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Meet Fabio!

Meet Fabio!

Meet Fabio. This is “Big Jess’s” phage from last year. When we took these electron microscopy images of our phages we had purified and amplified that phages so that we would have a pure sample of each new phage. However, not all copies of the same phage will look the same. in A) Fabio is a large T4 style tailed phage (, of the order caudovirales. in B) this phage Fabio appears to have injected his DNA (observe the contractile tail). His phage head or capsid has collapsed in on itself. Very different looking entity but these images are both of the same bacteriophage.

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The first time I heard about bacteriophages.

I was in an Advanced Placement Biology class in Morgan Hill California and our teacher, the treasured, Mr. Hemeon (surfer, musician, general biology-aficionado and all-rounder) had encouraged us each to do science fair projects on something we found interesting. My crappy tri-fold cardboard monstrosity was sadly typical of my standard homework effort in those days, a hopeless last minute doodle with cut out construction paper letters proclaiming my interest: Buoyancy! This was a project inspired not by the natural world but by my budding holiday hobby: SCUBA diving. In all likelihood this was actually a sad attempt to alert my crush in that class, Scott Sharper*, that I had a “cool” hobby. I don’t remember if Scott was impressed, but I do remember distinctly that Mr. Hemeon was not. I don’t even remember standing by my poor excuse for a science fair project but I do remember my class-mate’s Bacteriophage poster.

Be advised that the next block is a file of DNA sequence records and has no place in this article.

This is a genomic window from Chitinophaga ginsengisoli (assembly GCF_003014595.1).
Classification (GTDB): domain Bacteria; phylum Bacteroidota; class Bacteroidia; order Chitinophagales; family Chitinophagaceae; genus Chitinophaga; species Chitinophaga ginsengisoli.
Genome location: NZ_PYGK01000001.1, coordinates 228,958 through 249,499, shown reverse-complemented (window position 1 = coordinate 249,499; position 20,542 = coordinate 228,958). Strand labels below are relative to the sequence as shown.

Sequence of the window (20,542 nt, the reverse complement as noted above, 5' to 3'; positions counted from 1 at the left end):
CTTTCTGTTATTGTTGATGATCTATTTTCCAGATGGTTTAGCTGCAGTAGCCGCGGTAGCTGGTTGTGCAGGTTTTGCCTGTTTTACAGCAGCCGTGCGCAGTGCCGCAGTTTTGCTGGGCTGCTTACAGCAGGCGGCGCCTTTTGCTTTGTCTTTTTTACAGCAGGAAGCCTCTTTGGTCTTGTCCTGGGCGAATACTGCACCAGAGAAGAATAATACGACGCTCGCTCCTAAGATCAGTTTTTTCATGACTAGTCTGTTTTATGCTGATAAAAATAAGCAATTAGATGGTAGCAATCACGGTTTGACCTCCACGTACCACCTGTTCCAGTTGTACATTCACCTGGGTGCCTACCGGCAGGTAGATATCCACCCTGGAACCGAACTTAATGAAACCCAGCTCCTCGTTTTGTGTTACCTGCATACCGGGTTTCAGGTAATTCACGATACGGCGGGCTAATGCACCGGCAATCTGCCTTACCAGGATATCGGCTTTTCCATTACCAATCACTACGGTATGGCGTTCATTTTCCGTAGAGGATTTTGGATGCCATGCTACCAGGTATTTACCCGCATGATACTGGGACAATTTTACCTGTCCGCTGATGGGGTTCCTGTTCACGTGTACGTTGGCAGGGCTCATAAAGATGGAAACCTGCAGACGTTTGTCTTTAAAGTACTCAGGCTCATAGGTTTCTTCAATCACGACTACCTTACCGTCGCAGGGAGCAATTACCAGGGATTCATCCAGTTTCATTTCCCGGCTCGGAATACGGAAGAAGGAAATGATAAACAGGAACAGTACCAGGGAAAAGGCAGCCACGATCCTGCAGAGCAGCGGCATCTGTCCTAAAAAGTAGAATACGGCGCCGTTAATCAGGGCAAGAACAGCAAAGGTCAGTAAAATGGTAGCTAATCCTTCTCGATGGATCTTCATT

ImageBacteriophage image credit.

What was this? First off, the large image in the center, that bacteriophage was like something out of Deep Space Nine or The Navigator. This “bacteriophage” was clearly some comedian’s idea of a microbial-jackalope: a cross between a spacecraft and a spider. It was scary looking!